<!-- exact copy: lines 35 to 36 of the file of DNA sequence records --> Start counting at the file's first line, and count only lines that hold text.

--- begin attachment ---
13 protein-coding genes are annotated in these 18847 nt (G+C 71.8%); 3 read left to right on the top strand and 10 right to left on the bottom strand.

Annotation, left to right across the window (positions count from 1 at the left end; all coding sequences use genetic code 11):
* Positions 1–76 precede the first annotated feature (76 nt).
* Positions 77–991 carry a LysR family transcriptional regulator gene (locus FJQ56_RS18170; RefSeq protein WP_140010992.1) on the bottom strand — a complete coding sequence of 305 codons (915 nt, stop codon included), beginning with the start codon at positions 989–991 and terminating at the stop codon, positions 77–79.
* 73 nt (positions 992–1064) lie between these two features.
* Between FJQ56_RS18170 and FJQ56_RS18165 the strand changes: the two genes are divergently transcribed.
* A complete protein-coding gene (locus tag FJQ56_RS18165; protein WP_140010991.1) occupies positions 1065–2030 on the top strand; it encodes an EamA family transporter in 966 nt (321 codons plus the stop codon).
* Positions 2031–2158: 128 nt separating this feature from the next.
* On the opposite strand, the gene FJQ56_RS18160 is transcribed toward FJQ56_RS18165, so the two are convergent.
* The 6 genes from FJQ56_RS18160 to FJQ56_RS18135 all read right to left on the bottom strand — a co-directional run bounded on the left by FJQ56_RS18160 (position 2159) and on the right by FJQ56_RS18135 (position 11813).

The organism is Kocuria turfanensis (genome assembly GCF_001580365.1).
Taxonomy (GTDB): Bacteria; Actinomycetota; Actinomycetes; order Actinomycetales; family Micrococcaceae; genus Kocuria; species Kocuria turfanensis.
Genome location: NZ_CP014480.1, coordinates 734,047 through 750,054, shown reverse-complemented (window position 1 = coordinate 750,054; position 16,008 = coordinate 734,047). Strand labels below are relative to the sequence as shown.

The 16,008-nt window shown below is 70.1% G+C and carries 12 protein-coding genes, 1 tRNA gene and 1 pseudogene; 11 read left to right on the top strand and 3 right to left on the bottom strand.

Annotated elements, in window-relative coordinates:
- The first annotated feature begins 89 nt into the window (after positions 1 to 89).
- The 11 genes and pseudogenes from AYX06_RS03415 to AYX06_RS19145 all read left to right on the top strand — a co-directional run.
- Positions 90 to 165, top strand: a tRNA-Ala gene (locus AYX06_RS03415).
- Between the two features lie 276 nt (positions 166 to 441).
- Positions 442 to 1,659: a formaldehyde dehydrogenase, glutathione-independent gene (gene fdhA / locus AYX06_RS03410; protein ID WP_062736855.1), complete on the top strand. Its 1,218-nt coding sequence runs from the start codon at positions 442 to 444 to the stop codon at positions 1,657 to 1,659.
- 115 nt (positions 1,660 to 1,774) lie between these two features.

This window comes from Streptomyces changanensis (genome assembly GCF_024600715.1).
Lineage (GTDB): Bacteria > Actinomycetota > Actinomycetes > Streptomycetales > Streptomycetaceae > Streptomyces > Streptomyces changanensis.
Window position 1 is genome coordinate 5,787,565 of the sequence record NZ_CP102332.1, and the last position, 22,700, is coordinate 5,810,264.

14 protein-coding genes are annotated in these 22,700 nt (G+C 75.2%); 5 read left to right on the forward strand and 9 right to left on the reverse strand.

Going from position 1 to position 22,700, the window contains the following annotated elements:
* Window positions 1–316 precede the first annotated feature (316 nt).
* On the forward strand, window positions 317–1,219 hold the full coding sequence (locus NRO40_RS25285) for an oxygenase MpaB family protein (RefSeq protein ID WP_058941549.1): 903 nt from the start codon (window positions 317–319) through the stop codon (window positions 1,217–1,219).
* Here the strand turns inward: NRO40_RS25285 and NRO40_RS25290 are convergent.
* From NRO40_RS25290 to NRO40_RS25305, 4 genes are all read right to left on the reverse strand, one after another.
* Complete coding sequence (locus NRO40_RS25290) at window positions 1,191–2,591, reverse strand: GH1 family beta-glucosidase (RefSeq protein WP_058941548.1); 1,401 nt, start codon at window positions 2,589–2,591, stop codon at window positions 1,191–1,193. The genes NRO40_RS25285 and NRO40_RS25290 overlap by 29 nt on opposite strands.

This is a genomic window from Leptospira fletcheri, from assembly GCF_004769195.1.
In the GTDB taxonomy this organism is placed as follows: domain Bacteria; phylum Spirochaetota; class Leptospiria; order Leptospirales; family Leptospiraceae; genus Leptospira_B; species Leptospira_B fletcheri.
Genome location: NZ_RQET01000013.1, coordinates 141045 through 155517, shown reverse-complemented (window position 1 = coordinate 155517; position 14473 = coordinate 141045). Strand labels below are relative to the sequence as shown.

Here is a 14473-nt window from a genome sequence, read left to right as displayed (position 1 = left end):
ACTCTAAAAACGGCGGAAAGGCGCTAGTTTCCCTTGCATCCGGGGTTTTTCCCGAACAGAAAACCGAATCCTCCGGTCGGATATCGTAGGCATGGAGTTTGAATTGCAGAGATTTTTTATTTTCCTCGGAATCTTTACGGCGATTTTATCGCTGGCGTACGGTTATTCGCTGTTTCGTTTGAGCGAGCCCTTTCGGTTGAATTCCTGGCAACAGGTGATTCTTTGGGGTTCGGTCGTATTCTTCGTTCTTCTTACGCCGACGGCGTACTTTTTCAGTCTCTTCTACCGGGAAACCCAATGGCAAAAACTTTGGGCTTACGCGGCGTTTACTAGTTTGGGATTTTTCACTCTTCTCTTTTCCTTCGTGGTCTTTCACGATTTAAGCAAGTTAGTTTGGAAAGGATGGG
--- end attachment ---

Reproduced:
Here is a 14473-nt window from a genome sequence, read left to right as displayed (position 1 = left end):
ACTCTAAAAACGGCGGAAAGGCGCTAGTTTCCCTTGCATCCGGGGTTTTTCCCGAACAGAAAACCGAATCCTCCGGTCGGATATCGTAGGCATGGAGTTTGAATTGCAGAGATTTTTTATTTTCCTCGGAATCTTTACGGCGATTTTATCGCTGGCGTACGGTTATTCGCTGTTTCGTTTGAGCGAGCCCTTTCGGTTGAATTCCTGGCAACAGGTGATTCTTTGGGGTTCGGTCGTATTCTTCGTTCTTCTTACGCCGACGGCGTACTTTTTCAGTCTCTTCTACCGGGAAACCCAATGGCAAAAACTTTGGGCTTACGCGGCGTTTACTAGTTTGGGATTTTTCACTCTTCTCTTTTCCTTCGTGGTCTTTCACGATTTAAGCAAGTTAGTTTGGAAAGGATGGG